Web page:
Climate Change: Designing for Sea Level Rise

Ecologists, the World Bank and insurance companies share one thing in common: within a turbulence of climate change controversy and denial by certain politicians and corporate mavens, they get it. They get climate change. Insurance companies in North America have dropped thousands of East Coast customers and raised rates on the rest—in part resulting from climate predictions. Ecologists have been modeling exponential climate-induced ecosystem behaviour for decades. The World Bank recently indicated that they would…

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When Our Wetlands Exhale…

Covering only 6% of our land surface, wetlands store 10-20% of Earth’s terrestrial carbon; they include marshes, peat bogs, swamps, river deltas, mangroves, tundra, lagoons and river floodplains. Wetlands slow the decay of organic material by trapping and locking it away under low oxygen conditions over long periods of time. These waterlogged areas have sequestered about 771 gigatonnes (771 billion tonnes) of greenhouse gases—CO2 and methane—an amount equivalent to the carbon content of today’s atmosphere. Hudson…

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Climate Change: Coastal Wetlands Disappearing with Sea Level Rise

Coastal wetlands are some of the most productive ecosystems in the world; they provide a rich ecotone habitat for many aquatic and terrestrial wildlife and wetlands support the productivity of adjacent coastal waters by exporting nutrients. Coastal wetlands are particularly vulnerable to sea-level rise because of their location in low lying areas and the nature of their habitat. A number of studies have predicted the submergence of 20–78% of the world’s coastal wetlands by the…

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Climate Change: The Exponential Curve of Sea Level Rise

Climate change is all about water. Water plays a key role from microscopic to local to global perspectives. Hydrogen bonding. Freezing point. Heat of vaporization. Surface tension. Viscosity. Cohesion … Atmospheric rivers. Hurricanes and cyclones. Ocean currents. The hydrological cycle. Monsoons. Storms. Floods. Deluge. Drought… Water is either there; or ostensibly not there. Either way, it is a key player. surface melt of Greenland ice sheet One of the key effects that water plays in…

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Climate Change: As Greenland’s Ice Melts…

Meltwater-filled ice fractures of Greenland Ice Sheet darkened with dust and algae “The ice sheet below tells a tale of disintegration,” writes Eli Kintisch of Science as the helicopter of scientists hovers over Greenland’s interior. “Long, roughly parallel cracks score the surface, formed by water and pressure; impossibly blue lakes of meltwater fill depressions; and veiny networks of azure streams meander west, flowing to the edge of the ice sheet and eventually out to sea.”…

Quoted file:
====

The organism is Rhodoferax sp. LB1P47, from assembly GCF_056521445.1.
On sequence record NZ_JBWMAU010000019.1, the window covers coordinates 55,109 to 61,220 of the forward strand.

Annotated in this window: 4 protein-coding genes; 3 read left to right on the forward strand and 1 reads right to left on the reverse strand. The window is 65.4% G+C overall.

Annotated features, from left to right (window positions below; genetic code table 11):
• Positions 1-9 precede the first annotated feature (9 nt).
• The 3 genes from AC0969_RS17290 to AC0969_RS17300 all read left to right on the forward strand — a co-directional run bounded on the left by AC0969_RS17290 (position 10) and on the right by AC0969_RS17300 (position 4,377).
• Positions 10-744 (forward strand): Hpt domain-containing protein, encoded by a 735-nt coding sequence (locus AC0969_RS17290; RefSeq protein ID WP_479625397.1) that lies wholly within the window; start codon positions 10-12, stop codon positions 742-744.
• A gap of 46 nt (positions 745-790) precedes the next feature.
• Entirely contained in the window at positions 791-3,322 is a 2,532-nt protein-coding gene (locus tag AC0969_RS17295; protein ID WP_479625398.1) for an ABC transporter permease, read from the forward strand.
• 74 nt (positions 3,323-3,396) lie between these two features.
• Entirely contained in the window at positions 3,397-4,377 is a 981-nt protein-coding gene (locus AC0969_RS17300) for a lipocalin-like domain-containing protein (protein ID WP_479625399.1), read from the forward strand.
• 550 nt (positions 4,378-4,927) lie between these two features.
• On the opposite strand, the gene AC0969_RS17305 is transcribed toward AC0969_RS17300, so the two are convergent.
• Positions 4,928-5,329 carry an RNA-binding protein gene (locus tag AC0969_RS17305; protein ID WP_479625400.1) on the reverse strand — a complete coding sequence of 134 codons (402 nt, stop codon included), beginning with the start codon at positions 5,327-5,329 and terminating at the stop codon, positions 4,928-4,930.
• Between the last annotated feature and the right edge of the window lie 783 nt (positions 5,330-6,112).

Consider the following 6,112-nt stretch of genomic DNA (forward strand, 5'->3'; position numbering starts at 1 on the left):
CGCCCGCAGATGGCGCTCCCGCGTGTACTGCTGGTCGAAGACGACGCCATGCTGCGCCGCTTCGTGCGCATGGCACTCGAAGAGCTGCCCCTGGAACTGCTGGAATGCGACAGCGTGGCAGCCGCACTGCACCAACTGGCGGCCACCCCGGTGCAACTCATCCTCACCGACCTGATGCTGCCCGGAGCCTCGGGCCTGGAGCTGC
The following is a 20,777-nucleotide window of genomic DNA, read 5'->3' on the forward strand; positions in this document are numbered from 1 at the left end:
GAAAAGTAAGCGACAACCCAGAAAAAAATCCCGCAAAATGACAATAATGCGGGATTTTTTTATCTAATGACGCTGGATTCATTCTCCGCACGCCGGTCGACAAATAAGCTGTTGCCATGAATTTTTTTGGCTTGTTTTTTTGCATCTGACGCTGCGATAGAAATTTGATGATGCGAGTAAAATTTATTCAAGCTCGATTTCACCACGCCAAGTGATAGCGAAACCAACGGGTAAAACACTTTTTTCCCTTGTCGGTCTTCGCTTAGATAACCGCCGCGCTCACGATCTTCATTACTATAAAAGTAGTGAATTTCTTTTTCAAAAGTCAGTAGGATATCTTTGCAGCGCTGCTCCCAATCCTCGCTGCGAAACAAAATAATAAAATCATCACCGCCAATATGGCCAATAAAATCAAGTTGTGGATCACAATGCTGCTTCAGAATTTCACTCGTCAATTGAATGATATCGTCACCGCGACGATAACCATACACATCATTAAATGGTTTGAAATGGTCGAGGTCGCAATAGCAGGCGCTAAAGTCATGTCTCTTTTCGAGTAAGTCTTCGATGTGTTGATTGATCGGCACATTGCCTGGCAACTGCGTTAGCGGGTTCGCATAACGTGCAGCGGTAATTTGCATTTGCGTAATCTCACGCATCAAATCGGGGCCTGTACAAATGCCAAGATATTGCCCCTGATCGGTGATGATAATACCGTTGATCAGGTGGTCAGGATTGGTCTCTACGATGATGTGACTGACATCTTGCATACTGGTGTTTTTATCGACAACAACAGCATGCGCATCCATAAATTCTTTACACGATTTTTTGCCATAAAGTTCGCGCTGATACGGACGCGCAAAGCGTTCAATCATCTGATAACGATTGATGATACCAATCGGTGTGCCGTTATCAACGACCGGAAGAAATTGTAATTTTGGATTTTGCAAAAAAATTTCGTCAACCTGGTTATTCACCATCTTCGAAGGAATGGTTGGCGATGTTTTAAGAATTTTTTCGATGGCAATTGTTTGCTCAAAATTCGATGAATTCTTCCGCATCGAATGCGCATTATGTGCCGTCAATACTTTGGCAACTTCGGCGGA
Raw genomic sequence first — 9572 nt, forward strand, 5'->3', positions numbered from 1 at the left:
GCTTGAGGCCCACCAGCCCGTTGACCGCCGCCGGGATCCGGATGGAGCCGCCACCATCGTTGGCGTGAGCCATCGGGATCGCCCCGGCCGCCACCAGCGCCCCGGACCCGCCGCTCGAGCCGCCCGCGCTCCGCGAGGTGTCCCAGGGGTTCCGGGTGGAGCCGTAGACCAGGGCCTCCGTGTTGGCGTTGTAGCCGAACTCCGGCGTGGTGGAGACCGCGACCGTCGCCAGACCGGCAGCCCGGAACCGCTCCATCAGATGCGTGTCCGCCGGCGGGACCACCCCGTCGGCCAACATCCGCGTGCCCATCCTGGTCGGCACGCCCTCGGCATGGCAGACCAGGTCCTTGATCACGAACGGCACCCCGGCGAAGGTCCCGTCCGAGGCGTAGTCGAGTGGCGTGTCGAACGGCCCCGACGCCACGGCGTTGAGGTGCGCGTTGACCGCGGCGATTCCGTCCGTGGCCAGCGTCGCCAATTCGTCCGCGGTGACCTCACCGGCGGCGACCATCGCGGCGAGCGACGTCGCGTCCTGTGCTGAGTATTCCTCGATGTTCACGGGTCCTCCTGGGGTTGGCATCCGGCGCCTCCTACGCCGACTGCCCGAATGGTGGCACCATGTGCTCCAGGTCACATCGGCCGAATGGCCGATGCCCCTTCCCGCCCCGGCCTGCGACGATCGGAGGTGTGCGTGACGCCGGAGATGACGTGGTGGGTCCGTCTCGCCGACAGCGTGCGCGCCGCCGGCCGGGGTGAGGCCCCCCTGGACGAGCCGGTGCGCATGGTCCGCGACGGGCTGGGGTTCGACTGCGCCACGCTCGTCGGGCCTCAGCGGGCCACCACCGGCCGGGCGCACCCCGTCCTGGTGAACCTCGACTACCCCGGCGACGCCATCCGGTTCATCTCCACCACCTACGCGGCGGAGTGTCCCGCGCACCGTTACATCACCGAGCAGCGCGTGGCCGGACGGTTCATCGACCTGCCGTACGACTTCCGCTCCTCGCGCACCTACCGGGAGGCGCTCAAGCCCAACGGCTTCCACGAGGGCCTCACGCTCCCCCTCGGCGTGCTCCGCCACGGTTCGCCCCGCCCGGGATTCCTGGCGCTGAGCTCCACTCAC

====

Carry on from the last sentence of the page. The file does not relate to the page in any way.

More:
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A Tardigrade Christmas…

 …A Different Christmas Story…   Blika lived in Mossland with her clone sestras, gathering and sucking the delicious juices of detritus and algae. Never in a hurry, she lumbered from frond to frond on eight stubby legs in a gestalt of feasting and being. Blika led a microscopic life of bloated bliss—unaware of forests, human beings, quantum physics or the coming singularity… A sudden fierce wind wicked her water away. In a burst of alien…

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Water Is…

“For the Love of Water… When Margaret Atwood recommends a book, you pay attention. Nina Munteanu’s Water Is … has earned that praise and much more. Water Is … is a timely treatise that answers any question you may have had about water, from its properties to its potential, from its tangible uses to its abstract benefits. Munteanu writes about water and humanity and our role in commodifying this resource and the impact of that…

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Ice Is…

The solid form of water—ice and snow—isn’t on most people’s minds—unless you live in the north-temperate region or high north and it’s winter. Here, in Canada, we face this form of water for close to six months of the year. You could say we have a long-lasting intimate relationship with it. Canadians have a lot of time to ponder the splendid nature of solid water; from chilling blizzards, snowstorms and ice-storms to dripping icicles, street…

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Snow Is…

“No snowflake ever falls in the wrong place.” —Zen Proverb I grew up in southern Quebec, where the first snow of the season often came from the sky in a thick passion. Huge flakes of unique beauty settled on my coat sleeves and within minutes I was covered in snow. I would stand enraptured and study each one as I could. Snow wraps everything in a blanket of soft acceptance. It creates a dazzling face…

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How the Wolves Changed a River…

Three years ago I watched a short movie by Chris and Dawn Agnos about the reintroduction of the gray wolf (Canis lupus) to Yellowstone National Park. It was as amazing as it was revealing.1 When forty-one wolves from Canada and northwest Montana were reintroduced to the park in 1995—after wolves had been absent for seventy years—something incredible happened. The wolf helped provide balance, complexity and stability to an ecosystem that had been mismanaged and lacked…

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